However, I do believe that people are born on a continuum from utter evil to completely saintly with most of us in a modal average of variation between occasional selfishness and occasional generosity.
However, concluding that some people were born with a predisposition to aggression is not permitted. That suggestion is dismissed at the outset, just as Timothy Watson, the Archers actor did.
When a particularly disturbing murder or is committed, the unchallenged question is asked, “What could have made this person a killer?” By this is meant,”What in the person’s upbringing or later experience could have made this potentially pleasant person a killer?”
In 2007 an eleven year old boy, Rhys Jones, was riding his bicycle around a pub car park in Liverpool. He was shot three times and killed by a sixteen year old boy, Sean Mercer, who thought Rhys was older and that he was a member of a rival gang. There was a lot of inconclusive talk about what could have turn the sixteen year old into a killer. Then one article let slip the fact that Sean Mercer’s great grandfather had been hanged for murder.
I am not going to make a presumption that this proves a genetic link but it cannot be logically excluded from consideration. Of course, it has not so much been excluded as it has just been ignored as self-evidently irrelevant.
As I said at the beginning, policy makers cannot ignore the ideological roots of policy options. If they try to do so, they will find that their roots have been assumed – almost certainly from the received Establishment view.
If you presume that all people and peoples – races if you will – are equal or of equal potential, the remedy for the very real problems of falling indigenous population birth-rates, ageing populations and rises in the dependent proportion will be obvious and simple. You can remedy it by importing young Third Warders with high fertility and desire to have children and they will become New Britons or New French or new Germans.
However, when you discover that that starting presumption is a lie that differences in ability are attributable to heredity and not environment and that the average IQ of Sub-Saharan Africans is 30% lower than that of Europeans, the flaw in the policy makers’ argument is readily visible.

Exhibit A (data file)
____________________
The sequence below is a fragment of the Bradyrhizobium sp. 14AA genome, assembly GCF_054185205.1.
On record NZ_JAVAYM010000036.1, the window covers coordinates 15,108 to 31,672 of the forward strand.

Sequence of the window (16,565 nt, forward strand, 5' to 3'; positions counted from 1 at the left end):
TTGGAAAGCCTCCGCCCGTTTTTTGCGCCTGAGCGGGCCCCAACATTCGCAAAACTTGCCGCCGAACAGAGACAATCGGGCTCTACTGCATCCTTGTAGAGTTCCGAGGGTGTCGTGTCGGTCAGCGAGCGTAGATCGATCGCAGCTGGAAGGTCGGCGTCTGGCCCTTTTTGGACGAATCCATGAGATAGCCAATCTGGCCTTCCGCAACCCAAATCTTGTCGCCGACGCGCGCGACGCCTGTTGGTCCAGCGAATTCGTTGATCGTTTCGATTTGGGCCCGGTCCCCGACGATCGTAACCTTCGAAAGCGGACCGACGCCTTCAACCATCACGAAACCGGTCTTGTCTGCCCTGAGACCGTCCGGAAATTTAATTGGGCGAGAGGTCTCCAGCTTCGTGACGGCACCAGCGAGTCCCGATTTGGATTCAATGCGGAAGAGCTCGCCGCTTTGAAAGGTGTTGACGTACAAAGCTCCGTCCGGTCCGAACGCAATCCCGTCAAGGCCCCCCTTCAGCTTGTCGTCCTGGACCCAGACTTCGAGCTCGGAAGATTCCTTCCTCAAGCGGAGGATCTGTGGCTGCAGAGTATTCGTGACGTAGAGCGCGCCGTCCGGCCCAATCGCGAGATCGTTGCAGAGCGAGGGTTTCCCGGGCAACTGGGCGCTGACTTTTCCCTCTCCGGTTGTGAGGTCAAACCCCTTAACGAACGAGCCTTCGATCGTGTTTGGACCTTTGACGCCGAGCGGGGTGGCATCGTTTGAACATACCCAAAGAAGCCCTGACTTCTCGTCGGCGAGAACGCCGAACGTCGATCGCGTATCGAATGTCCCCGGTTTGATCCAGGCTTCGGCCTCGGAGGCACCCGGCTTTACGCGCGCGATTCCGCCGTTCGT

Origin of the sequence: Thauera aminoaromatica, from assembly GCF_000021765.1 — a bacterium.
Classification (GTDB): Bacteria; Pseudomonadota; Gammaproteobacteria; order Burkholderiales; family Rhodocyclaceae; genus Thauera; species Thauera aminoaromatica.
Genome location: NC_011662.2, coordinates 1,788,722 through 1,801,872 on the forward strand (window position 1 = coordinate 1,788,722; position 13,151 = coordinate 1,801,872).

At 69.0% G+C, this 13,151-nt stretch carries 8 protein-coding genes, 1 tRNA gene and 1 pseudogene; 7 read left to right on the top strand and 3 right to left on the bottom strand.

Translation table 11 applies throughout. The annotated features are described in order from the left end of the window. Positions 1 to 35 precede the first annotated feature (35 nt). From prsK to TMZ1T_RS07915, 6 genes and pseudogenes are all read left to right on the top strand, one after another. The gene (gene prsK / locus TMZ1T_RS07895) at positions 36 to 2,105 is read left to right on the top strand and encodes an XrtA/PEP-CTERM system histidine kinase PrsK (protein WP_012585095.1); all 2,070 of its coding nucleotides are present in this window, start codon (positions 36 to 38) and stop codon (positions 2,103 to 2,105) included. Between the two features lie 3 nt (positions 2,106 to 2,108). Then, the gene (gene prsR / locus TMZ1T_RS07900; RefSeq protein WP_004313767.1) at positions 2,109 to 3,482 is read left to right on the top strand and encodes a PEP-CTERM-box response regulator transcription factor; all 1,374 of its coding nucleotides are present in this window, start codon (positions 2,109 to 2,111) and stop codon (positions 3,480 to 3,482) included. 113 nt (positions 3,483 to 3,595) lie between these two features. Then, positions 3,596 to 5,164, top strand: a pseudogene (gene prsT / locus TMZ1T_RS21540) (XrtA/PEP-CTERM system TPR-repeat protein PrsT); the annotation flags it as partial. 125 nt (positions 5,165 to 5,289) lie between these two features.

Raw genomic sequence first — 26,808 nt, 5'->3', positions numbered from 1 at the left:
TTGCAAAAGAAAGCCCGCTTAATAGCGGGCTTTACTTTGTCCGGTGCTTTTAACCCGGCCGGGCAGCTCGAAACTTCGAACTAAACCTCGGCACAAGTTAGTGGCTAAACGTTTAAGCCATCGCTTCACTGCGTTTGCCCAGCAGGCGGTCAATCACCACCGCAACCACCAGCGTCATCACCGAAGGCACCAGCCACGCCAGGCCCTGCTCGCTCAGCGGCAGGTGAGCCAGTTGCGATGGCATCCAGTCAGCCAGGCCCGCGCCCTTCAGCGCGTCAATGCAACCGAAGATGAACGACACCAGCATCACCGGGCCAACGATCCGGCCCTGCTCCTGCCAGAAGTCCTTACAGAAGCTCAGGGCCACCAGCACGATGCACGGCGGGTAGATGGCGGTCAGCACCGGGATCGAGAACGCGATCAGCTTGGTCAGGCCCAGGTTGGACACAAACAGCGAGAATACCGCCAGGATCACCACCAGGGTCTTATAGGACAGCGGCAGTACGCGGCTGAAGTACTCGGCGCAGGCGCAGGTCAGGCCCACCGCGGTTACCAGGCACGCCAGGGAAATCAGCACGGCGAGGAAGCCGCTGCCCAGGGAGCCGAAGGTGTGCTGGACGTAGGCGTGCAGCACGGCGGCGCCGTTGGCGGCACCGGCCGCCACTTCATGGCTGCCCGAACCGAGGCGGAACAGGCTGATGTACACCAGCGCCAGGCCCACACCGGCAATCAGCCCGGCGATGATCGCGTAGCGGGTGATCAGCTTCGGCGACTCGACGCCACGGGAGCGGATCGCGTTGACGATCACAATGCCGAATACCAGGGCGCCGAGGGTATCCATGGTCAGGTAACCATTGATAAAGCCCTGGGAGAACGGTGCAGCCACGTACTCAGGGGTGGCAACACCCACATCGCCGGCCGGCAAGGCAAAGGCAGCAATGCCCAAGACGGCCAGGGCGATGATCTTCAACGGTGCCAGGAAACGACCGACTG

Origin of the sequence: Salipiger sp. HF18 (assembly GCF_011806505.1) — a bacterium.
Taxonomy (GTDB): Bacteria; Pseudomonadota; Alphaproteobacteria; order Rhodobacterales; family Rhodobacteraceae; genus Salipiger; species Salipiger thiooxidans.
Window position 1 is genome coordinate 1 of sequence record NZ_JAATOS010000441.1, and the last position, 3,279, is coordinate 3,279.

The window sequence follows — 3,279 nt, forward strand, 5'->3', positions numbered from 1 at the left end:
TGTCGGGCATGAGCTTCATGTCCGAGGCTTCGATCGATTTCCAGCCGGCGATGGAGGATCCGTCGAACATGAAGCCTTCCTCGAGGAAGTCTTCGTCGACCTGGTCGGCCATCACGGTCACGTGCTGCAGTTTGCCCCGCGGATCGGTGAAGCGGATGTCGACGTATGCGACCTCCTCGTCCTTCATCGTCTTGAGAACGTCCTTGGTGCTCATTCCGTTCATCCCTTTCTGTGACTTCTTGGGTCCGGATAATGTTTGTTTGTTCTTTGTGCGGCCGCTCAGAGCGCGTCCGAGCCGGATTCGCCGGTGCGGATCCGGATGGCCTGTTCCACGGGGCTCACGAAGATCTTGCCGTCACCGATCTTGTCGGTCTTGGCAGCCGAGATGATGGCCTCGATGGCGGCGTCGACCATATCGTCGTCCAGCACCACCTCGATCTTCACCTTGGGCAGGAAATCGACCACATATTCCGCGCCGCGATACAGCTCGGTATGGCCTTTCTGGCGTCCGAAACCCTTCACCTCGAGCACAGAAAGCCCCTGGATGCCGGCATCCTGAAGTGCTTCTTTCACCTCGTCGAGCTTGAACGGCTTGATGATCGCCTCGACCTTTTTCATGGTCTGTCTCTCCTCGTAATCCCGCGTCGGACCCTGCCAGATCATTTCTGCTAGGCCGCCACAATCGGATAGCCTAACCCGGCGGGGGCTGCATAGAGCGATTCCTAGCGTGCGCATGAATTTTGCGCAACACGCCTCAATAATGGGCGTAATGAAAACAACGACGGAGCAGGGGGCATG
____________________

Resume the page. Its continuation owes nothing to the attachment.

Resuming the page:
If you bring people in from the Third World in sufficient numbers, you turn more and parts of the host country into the Third World.
If we do not want that we must stop any further Third World immigration and encourage those here to re-invest themselves in their countries and continents of origin.
Public Policy in Britain and indeed in most of the White World is based on a series of lies implanted by a sinister bunch of malcontents determined to destroy the civilisation that we currently enjoy and which benefits the entire world.
It is not sufficient to say that their policies are wrong-headed although they usually are and that must be said. We must show that the fundamental beliefs and assumptions on which public policy is based are not simply wrong; they are untrue – the very opposite of the truth.
In the words of Margaret Mead, the late and unlamented Arch-Misinformed:
“Never doubt that a small group of thoughtful committed citizens can change the world; indeed it’s the only thing that has.”
We might be small in number but we must be a countervailing small group of people who challenge the Boas-Mead lies at every turn.
What is the origin of our ideology? Where does it come from?
The descriptive part, where we state how the world is – how humanity is – must be discovered by empirical means – by disciplined and systematic investigation and identification of facts and by arriving at logical conclusions There can be no room fpor assuming something to be true – still less for wanting something to be true.
There is ample evidence from studies by educational psychologists and others with relevant qualifications that observed differences in intelligence between different individuals are attributable to heredity rather than the environment – nature rather than nurture.
This has been done by comparing differences between identical twins brought up apart (minimal differences) and between unrelated children brought up in the same household (significant differences – almost as much as random pairs of people from the general population).